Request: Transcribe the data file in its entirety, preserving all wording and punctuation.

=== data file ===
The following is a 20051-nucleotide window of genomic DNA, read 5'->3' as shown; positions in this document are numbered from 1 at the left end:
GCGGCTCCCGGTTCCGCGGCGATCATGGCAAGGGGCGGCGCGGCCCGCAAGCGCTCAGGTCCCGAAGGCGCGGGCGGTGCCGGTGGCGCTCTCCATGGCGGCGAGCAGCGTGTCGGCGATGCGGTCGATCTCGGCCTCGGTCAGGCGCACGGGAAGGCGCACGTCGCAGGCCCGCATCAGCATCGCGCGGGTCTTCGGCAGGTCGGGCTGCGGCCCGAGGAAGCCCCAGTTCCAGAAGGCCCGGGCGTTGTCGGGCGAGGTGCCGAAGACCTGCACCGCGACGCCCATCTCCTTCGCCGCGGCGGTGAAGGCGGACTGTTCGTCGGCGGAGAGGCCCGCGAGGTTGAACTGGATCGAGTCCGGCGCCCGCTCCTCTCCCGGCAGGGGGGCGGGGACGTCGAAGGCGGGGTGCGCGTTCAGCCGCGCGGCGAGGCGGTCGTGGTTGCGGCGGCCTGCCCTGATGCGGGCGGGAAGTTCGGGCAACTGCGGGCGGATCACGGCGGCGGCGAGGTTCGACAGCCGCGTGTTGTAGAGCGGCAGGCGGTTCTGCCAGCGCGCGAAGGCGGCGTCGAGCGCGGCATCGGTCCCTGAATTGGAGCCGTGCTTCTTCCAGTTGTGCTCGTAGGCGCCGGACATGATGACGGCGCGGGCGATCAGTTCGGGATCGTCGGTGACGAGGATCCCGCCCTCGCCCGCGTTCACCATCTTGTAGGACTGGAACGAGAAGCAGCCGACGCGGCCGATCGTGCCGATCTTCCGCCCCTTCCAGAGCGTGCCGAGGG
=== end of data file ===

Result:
The following is a 20051-nucleotide window of genomic DNA, read 5'->3' as shown; positions in this document are numbered from 1 at the left end:
GCGGCTCCCGGTTCCGCGGCGATCATGGCAAGGGGCGGCGCGGCCCGCAAGCGCTCAGGTCCCGAAGGCGCGGGCGGTGCCGGTGGCGCTCTCCATGGCGGCGAGCAGCGTGTCGGCGATGCGGTCGATCTCGGCCTCGGTCAGGCGCACGGGAAGGCGCACGTCGCAGGCCCGCATCAGCATCGCGCGGGTCTTCGGCAGGTCGGGCTGCGGCCCGAGGAAGCCCCAGTTCCAGAAGGCCCGGGCGTTGTCGGGCGAGGTGCCGAAGACCTGCACCGCGACGCCCATCTCCTTCGCCGCGGCGGTGAAGGCGGACTGTTCGTCGGCGGAGAGGCCCGCGAGGTTGAACTGGATCGAGTCCGGCGCCCGCTCCTCTCCCGGCAGGGGGGCGGGGACGTCGAAGGCGGGGTGCGCGTTCAGCCGCGCGGCGAGGCGGTCGTGGTTGCGGCGGCCTGCCCTGATGCGGGCGGGAAGTTCGGGCAACTGCGGGCGGATCACGGCGGCGGCGAGGTTCGACAGCCGCGTGTTGTAGAGCGGCAGGCGGTTCTGCCAGCGCGCGAAGGCGGCGTCGAGCGCGGCATCGGTCCCTGAATTGGAGCCGTGCTTCTTCCAGTTGTGCTCGTAGGCGCCGGACATGATGACGGCGCGGGCGATCAGTTCGGGATCGTCGGTGACGAGGATCCCGCCCTCGCCCGCGTTCACCATCTTGTAGGACTGGAACGAGAAGCAGCCGACGCGGCCGATCGTGCCGATCTTCCGCCCCTTCCAGAGCGTGCCGAGGG